The child support, calculated by the child support guidelines, is not high enough to support my child’s accustomed standard of living. Does the district court of Oklahoma have to follow the guidelines?
“The child support, calculated by the child support guidelines, is not high enough to support my child’s accustomed standard of living. Does the district court of Oklahoma have to follow the guidelines?” The Oklahoma child support guidelines are typically followed by the district court, but in certain situations, the Oklahoma court will order a deviation in the guidelines. This means the child support ordered is different than what the child support guidelines state. Usually, this will happen when the gross monthly income of the parties is over $15,000.00 because the child support will not take into account the accustomed standard of living of the child. When a deviation is requested, the court will look to see the child’s needs, the parent’s ability to pay, and the child’s prior standard of living.
For more information or if you need help deviating from the Oklahoma Child Support Guidelines, contact us here, or call 405-542-2529.
How is Oklahoma Child Support determined?
“How is Oklahoma child support determined?” The court uses the Oklahoma child support guidelines to determine the amount that is to be paid. Child support is calculated by using an income sharing approach. The guidelines look at several different factors such as, overnights with each parent, income of each parent, any insurance covering the children, and several other factors. Each factor is entered into a spreadsheet that calculates financial responsibility. After each field is entered, the guidelines determine the monthly child support obligation. This calculation is used to guide the court in determining child support.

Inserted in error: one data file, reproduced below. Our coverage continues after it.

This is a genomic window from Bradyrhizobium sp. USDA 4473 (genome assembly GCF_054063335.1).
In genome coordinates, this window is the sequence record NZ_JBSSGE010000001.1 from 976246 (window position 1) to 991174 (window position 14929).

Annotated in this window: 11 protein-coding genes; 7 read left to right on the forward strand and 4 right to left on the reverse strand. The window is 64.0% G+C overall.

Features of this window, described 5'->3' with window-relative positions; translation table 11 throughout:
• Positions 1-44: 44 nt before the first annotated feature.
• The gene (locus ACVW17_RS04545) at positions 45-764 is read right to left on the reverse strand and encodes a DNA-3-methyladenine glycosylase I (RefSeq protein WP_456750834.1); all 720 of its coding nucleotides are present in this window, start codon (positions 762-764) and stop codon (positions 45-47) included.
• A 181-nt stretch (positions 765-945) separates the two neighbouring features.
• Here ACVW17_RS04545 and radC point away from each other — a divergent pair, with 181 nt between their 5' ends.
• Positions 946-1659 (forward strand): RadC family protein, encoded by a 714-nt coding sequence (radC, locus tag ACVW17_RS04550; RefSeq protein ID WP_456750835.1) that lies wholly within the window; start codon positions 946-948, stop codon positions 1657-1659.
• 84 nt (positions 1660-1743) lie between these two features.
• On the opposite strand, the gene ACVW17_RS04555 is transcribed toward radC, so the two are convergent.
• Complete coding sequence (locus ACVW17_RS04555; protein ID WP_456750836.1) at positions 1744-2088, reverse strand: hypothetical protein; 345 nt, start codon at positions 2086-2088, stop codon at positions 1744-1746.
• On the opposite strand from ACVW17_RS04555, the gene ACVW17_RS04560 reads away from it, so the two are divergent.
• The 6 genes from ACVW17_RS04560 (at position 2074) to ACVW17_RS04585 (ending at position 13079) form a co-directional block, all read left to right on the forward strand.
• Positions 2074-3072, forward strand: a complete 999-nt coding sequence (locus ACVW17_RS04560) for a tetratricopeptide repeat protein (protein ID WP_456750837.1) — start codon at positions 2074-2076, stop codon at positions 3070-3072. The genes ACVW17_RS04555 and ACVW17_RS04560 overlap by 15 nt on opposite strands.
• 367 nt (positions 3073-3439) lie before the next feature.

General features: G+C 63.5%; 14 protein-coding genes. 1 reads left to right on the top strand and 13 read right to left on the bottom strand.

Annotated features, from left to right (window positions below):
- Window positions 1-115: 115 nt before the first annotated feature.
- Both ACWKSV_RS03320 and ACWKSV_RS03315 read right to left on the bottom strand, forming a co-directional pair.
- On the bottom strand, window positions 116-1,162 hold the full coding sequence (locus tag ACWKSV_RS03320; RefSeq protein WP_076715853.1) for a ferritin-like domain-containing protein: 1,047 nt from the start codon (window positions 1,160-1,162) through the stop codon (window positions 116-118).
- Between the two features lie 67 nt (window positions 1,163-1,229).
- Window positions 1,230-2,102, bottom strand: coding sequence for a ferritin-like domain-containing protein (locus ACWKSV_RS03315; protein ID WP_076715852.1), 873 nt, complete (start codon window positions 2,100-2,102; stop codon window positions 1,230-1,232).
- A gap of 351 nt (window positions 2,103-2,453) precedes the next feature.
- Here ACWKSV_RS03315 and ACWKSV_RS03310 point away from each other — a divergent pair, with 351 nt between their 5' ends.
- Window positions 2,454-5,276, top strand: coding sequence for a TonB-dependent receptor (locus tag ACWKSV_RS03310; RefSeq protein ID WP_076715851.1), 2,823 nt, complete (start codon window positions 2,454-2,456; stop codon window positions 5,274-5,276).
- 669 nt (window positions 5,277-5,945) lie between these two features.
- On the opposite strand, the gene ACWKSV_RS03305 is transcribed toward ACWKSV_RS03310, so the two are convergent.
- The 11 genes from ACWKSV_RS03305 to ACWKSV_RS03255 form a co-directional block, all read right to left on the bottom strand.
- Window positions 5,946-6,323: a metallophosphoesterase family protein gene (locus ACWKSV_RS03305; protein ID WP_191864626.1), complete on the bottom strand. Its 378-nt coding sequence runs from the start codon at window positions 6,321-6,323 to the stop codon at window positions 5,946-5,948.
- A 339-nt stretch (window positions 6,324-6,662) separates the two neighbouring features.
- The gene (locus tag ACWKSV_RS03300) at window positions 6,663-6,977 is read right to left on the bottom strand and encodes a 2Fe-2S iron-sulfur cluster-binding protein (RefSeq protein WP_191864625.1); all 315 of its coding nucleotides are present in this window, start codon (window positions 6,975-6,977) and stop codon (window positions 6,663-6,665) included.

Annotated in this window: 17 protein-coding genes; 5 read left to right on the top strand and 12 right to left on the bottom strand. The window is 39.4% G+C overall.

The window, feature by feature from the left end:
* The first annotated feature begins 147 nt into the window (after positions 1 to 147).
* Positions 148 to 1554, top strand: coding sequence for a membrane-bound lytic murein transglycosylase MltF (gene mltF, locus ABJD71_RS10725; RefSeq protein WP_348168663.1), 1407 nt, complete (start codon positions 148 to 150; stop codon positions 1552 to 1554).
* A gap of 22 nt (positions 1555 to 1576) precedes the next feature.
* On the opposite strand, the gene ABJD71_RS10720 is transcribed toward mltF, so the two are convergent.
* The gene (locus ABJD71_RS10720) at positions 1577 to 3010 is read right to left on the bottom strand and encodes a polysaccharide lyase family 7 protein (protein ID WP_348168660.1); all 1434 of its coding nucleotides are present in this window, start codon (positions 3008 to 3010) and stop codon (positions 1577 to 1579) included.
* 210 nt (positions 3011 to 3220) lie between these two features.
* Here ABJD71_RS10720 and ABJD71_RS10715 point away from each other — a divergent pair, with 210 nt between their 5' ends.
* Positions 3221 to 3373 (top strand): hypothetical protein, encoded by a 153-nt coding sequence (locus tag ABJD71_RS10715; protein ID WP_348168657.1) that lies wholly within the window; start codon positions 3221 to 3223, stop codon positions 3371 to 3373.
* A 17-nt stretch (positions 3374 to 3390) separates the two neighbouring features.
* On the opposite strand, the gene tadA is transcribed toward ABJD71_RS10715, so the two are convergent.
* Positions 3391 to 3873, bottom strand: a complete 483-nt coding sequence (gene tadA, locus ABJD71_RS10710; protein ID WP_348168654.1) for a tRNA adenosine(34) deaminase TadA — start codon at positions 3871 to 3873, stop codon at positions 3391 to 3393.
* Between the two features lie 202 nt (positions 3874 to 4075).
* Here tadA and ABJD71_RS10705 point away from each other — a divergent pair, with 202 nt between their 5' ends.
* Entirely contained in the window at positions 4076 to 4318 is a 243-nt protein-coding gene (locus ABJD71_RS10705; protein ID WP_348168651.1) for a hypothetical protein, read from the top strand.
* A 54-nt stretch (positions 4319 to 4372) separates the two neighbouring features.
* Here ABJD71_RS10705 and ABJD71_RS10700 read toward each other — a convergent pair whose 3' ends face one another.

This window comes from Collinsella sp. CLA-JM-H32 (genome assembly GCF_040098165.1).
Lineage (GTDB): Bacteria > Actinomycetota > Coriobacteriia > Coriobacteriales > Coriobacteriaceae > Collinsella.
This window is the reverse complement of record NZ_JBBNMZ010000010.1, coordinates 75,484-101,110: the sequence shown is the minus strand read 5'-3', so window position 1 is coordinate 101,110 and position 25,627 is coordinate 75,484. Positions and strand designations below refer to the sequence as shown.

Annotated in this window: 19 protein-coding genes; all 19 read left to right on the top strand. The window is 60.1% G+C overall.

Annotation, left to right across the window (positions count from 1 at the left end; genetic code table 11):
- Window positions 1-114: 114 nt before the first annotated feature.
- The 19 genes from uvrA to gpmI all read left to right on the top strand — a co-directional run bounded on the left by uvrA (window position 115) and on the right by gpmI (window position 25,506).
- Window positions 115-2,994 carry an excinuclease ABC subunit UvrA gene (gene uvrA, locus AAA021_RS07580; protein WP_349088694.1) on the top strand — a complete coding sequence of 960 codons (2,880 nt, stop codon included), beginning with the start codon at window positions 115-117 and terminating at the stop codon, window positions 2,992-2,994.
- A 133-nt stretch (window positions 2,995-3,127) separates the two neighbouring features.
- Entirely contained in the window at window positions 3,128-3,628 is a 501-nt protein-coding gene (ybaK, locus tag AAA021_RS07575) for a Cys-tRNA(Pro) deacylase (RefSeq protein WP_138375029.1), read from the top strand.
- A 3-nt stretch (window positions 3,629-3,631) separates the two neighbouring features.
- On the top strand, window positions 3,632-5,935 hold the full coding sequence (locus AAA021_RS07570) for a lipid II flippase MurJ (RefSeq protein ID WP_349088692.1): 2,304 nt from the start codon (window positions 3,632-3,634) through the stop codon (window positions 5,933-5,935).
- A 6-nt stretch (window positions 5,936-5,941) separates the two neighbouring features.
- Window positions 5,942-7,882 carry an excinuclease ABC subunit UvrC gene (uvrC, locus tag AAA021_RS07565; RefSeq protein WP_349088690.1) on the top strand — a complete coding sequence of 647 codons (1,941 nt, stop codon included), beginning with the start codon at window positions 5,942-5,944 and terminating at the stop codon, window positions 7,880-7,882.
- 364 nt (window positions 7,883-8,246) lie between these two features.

Child support calculations have many issues that can be calculated improperly and cost you significant money over time. For more information or if you need help calculating Oklahoma child support, contact us here, or call 405-542-2529.
My spouse and I are getting a divorce, but I am worried she/he will not give me any money for our child once we get divorce.
“My spouse and I are getting a divorce, but I am worried she/he will not give me any money for our child once we get divorce.” This problem is associated with child support. What is Oklahoma child support? Child support is a calculated amount of money, ordered by the court, for the noncustodial parent to give to the custodial parent on a monthly basis. In other words, a court orders one parent to pay the other parent, a monthly sum, to help pay for the children’s expenses. If one party is worried that the other party will not help raise the child, then they should request the court order child support.
Child support can be complicated and there are many ways for it to be calculated improperly...costing you substantial money. If you are facing this issue or have additional questions, contact us here, or call 405-543-2529 to schedule a in-office or phone consultation.